Previously I’ve written about how a content strategist can play many roles in a project. This is never more true than in a content management system (CMS) implementation project.
Although I once worked on a project in which we combined two corporate sites into one and moved the site onto a new content management system in eight weeks, that was a rare exception (and a small content set). In my experience, a content management system implementation project—end to end—can take well over a year and even up to two. And in my experience, the content strategist is present and involved from the first day to the final launch. Or should be, anyway.
A lot happens in that span of time and much of what the content strategist does falls outside what you may think of as typical CS tasks. To illustrate my point, here are just some of the activities that I led or participated in on a recent CMS project: stakeholder interviews, organizational change management, communications planning, content standards development, training, documentation, typical content strategy activities such as content inventory and audit, template and component inventory, tool inventory and audit, content source inventory, content flow diagrams (current and future state), template design, workflow design and implementation, governance strategies for content (including digital asset management), user roles and permissions in the CMS, auto-migration analysis, manual page build, content tagging, URL rewrite strategy, QA, UAT.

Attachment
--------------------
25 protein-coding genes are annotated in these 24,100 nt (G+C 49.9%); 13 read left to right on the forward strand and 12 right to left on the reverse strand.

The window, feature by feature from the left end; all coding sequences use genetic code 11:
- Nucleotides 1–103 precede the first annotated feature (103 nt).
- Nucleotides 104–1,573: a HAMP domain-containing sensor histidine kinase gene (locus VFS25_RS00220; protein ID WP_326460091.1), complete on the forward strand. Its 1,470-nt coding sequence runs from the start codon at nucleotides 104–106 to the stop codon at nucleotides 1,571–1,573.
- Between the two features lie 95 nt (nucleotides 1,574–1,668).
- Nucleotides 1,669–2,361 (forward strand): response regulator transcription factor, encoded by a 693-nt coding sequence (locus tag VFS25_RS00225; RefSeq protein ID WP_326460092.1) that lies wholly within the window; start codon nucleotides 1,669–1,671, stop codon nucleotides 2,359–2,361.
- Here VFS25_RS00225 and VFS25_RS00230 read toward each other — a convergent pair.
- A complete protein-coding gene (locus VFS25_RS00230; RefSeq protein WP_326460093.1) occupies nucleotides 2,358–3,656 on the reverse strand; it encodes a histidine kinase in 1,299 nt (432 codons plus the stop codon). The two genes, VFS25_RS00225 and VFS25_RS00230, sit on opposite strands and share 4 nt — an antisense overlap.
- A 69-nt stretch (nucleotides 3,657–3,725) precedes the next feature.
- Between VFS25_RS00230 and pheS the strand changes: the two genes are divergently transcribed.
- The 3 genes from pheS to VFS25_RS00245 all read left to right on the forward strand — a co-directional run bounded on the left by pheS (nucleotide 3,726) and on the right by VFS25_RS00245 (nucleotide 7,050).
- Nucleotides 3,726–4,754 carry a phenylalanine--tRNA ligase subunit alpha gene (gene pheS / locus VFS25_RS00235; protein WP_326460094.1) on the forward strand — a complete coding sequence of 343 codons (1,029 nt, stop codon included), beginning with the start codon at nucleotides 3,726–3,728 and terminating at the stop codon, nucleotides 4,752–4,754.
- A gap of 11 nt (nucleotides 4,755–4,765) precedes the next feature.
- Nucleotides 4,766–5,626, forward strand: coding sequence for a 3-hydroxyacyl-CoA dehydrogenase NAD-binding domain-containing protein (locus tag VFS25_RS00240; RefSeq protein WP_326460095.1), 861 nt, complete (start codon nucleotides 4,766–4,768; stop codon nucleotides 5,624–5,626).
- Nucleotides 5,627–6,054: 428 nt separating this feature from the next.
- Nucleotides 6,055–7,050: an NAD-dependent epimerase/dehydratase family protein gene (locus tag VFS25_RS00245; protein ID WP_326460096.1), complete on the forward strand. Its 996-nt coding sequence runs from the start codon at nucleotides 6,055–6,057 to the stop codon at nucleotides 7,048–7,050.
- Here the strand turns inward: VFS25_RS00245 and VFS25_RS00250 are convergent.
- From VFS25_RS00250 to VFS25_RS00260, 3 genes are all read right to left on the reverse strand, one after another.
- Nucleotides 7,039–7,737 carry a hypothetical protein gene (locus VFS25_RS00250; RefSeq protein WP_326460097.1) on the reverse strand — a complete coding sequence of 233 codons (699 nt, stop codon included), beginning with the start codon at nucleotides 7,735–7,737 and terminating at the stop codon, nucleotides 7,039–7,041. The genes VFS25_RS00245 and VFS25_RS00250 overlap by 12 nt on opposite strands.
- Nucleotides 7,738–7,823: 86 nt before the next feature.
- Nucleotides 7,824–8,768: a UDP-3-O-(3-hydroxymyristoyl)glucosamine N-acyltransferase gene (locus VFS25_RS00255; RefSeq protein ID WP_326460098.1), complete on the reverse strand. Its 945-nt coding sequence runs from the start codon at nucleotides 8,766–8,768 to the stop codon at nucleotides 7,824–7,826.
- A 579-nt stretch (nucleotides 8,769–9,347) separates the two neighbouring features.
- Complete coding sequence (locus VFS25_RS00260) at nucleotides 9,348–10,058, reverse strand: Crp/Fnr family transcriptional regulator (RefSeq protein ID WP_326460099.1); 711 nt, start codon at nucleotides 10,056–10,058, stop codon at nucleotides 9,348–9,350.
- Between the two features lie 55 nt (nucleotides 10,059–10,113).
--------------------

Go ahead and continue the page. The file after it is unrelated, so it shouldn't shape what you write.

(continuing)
If you are part of or are planning a CMS implementation project, advocate for the inclusion of a content strategist to ensure that the content requirements and user needs—both internal stakeholders and external users—are reflected in the project scoping, design, and implementation decisions.
Read more about the content strategy role in a CMS project.